By Jim Norman
I’m taking the liberty of turning a little personal in this column, in two ways: What does turning 80 mean to me, and what does divinity mean to me?
It could be that being in the woods around Squam Lake in New Hampshire has had a bearing on my thoughts on both of these questions, whether to bring clarity or cloudiness I leave to you to say.
Ginger and I decided to climb to the rocky top of Rattlesnake Mountain this morning, a climb we’d done in years past just to enjoy a spectacular view of the lake and islands below.
But this year, I could not deny the impact of an additional quest: Simply put, could we do it? Or, would we have to face the unwelcome fact that age had taken its toll and perhaps it just made sense to act our ages.
Spoiler alert: We did it, with the payoff of the same marvelous view we had come to expect from previous years, but topped with a sweet dressing of gratitude.
An atheist and Easter
As I walk, it is not only my feet that wander, but my thoughts, as well. On this day, my mind turned to an interesting question posed by a social media friend I have never actually met: Can a person calling himself or herself an atheist properly partake in ritual practices associated with Christian holidays, such as Christmas and Easter?
For me, the answer is easy: Sure, no problem. Especially since many of those ritual practices, like the Christmas tree and the hunt for decorated chicken eggs hidden by the Easter rabbit, were adaptations lifted directly from earlier European religious traditions that modern society has, with the arrogance of unrepentant thievery, labeled as “pagan.”
But that started me thinking about the nature of divinity, more deeply than Christmas trees and Easter eggs and biting the ears off chocolate bunnies.
At our Sunday morning meetings, we state explicitly that we in Ethical Culture are a religion of human relations, and that we impose no requirement with respect to belief, or disbelief, in a supreme being. That, we say, is a matter of individual conscience.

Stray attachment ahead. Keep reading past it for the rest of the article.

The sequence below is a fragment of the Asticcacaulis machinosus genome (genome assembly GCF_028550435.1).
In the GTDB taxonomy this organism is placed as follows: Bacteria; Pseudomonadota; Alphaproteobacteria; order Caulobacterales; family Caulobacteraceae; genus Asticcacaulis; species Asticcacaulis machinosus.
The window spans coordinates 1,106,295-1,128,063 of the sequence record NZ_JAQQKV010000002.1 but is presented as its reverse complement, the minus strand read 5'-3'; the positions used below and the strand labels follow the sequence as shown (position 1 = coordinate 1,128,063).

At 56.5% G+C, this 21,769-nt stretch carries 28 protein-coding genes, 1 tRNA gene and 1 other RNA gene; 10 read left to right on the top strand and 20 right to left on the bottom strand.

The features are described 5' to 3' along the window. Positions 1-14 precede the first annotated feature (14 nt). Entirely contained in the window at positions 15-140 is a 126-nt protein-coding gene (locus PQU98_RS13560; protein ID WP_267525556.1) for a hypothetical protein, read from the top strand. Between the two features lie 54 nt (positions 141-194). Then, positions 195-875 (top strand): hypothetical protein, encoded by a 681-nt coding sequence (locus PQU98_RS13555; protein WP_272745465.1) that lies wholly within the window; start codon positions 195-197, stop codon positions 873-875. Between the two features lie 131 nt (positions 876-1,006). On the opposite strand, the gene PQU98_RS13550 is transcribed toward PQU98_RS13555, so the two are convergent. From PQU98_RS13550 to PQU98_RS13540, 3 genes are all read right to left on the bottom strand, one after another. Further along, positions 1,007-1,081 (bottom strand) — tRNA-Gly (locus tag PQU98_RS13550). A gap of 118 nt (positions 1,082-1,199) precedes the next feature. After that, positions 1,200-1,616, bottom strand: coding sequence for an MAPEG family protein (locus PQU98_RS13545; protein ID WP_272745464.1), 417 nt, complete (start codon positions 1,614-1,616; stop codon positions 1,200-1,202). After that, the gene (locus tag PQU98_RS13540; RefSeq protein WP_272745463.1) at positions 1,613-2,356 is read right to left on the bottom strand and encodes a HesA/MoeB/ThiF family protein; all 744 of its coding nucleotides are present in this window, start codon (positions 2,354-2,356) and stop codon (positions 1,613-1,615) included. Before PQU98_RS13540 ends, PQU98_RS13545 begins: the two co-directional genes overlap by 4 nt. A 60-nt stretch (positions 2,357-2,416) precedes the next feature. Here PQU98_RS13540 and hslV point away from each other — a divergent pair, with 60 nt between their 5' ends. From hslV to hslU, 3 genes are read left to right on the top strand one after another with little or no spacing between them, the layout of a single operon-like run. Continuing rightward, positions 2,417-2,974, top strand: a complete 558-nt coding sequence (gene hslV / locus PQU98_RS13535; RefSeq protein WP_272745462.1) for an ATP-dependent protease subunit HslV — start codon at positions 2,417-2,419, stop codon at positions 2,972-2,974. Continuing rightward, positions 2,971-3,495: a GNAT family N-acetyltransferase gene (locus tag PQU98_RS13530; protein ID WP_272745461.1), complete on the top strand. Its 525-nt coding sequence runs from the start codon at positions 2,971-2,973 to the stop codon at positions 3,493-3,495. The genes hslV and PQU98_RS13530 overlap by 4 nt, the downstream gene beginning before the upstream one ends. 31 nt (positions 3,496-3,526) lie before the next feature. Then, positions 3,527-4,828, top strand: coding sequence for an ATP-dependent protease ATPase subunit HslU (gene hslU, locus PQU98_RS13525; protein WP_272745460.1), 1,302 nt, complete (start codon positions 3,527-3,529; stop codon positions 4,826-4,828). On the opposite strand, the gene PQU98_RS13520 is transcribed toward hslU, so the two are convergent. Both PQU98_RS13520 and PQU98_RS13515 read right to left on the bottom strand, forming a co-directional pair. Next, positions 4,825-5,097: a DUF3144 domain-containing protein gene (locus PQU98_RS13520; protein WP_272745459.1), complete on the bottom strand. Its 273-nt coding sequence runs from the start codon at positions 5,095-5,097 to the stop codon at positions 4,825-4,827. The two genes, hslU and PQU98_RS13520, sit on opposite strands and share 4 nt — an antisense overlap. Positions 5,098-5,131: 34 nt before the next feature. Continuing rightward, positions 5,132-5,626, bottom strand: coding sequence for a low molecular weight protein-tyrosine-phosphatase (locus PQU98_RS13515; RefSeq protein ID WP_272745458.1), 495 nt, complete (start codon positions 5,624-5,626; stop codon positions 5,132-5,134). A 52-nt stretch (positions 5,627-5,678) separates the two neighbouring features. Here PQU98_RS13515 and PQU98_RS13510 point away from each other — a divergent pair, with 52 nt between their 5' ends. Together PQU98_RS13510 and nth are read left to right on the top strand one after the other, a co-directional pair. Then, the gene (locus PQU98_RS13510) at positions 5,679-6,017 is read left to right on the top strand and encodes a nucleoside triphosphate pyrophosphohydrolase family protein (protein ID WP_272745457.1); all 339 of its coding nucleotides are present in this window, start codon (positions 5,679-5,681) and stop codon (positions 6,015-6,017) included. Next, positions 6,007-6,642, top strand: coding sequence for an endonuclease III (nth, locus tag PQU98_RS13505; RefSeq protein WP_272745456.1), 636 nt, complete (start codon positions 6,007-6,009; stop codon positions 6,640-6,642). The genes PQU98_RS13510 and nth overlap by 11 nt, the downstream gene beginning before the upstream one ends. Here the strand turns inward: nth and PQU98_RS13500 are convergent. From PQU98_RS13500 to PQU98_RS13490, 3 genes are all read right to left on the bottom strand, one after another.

Divinity in the natural and manmade world
As I walk up the mountain, I hear frequent rustlings in the underbrush and turn just in time to catch a glimpse of a chipmunk scurrying to a hiding place with his cheek pouches full of seeds and his tail in high alert, lest it be snagged by a pursuing predator; I see divinity in that.
As I pass over well-maintained trails with stone and timber steps installed in many places by hundreds of unnamed volunteers over the decades, I see divinity in that, as well.
And when I get to the summit and take in the majestic panorama of all-embracing sky, clouds, surrounding mountains, water, and islands below, I feel a divine presence in that, too.
Even in my own presence as a part of this grand tapestry of life do I feel the flame of divinity.
Let’s worship the all-ness
Does any of this mean I need to subscribe to belief in a supreme deity, an all-powerful architect responsible for what I sense as divine? I don’t think so.
I am satisfied, content in my determination that we all play a part in the unity of what is, known and not yet known. If I worship anything, let it be the all-ness of which I, and you, are a part.
And let us never forget our responsibility toward one another to preserve the divinity of our lives and all that makes our lives possible.
Jim Norman is president of the Ethical Culture Society of Bergen County.